My beloved brothers and sisters, it is a joy for me to be with you this evening as we celebrate, through word and song, the birth of our Savior and Redeemer—even Jesus Christ, the Lord.
Christmas is a glorious season of the year. It is also a busy time for most of us. It is my hope and prayer that we may not become so caught up in the pressures of the season that we place our emphasis on the wrong things and miss the simple joys of commemorating the birth of the Holy One of Bethlehem.
Finding the real joy of Christmas comes not in the hurrying and the scurrying to get more done. We find the real joy of Christmas when we make the Savior the focus of the season.
Born in a stable, cradled in a manger, He came forth from heaven to live on earth as mortal man and to establish the kingdom of God. His glorious gospel reshaped the thinking of the world. He lived for us, and He died for us. What can we, in return, give to Him?
I love the words penned by the English poet Christina Rossetti:
What can I give Him,
Poor as I am?
If I were a shepherd
I would bring a lamb.
If I were a Wise Man
I would do my part,
Yet what can I give Him?
Give my heart.1
Our celebration of Christmas should be a reflection of the love and selflessness taught by the Savior. Giving, not getting, brings to full bloom the Christmas spirit. We feel more kindly one to another. We reach out in love to help those less fortunate. Our hearts are softened. Enemies are forgiven, friends remembered, and God obeyed. The spirit of Christmas illuminates the picture window of the soul, and we look out upon the world’s busy life and become more interested in people than in things. To catch the real meaning of the spirit of Christmas, we need only drop the last syllable, and it becomes the Spirit of Christ.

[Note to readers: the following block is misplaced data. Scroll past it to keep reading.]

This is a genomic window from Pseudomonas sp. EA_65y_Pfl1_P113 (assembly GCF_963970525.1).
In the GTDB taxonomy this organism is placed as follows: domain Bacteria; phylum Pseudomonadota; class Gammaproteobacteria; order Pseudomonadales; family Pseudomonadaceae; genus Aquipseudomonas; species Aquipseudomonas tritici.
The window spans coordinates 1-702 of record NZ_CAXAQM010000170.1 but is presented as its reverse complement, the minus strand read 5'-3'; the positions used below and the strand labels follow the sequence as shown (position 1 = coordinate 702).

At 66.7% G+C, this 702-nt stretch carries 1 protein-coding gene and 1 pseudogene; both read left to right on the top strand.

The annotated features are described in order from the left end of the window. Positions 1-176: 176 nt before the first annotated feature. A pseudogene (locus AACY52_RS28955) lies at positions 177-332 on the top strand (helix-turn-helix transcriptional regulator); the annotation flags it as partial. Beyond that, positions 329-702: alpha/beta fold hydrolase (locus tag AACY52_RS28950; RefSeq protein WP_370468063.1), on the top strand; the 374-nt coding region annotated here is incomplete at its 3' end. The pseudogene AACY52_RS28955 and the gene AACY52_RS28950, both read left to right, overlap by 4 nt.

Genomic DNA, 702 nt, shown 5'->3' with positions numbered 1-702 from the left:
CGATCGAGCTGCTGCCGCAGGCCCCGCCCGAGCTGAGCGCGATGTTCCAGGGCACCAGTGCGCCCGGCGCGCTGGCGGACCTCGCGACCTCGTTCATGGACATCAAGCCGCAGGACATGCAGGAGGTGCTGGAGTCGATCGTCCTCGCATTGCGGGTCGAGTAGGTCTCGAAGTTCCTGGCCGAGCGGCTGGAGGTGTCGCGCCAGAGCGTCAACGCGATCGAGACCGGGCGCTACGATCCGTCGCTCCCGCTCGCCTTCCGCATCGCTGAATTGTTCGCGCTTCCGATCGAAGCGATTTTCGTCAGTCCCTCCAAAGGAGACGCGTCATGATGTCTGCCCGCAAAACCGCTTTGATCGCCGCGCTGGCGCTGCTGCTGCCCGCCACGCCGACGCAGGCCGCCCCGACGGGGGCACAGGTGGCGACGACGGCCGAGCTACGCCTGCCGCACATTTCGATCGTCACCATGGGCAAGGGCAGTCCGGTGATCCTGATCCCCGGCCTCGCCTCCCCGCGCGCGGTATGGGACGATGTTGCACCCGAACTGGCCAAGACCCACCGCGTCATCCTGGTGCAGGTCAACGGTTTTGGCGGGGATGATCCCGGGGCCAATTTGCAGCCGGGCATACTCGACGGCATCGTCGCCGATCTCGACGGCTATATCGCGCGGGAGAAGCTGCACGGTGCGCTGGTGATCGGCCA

Said President David O. McKay: “True happiness comes only by making others happy—the practical application of the Savior’s doctrine of losing one’s life to gain it. In short, the Christmas spirit is the Christ spirit, that makes our hearts glow in brotherly love and friendship and prompts us to kind deeds of service.
“It is the spirit of the gospel of Jesus Christ, obedience to which will bring ‘peace on earth,’ because it means—good will toward all men.”2
May we give as the Savior gave. To give of oneself is a holy gift. We give as a remembrance of all the Savior has given. May we also give gifts that have eternal value, along with our gifts that eventually break or are forgotten. How much better the world would be if we all gave gifts of understanding and compassion, of service and friendship, of kindness and gentleness.
As the Christmas season envelops us with all its glory, may we, as did the Wise Men, seek a bright, particular star to guide us in our celebration of the Savior’s birth. May we all make the journey to Bethlehem in spirit, taking with us a tender, caring heart as our gift to the Savior.
My brothers and sisters, may one and all have a joy-filled Christmas. Such is my hope and my prayer, in the sacred name of our Savior, Jesus Christ, amen.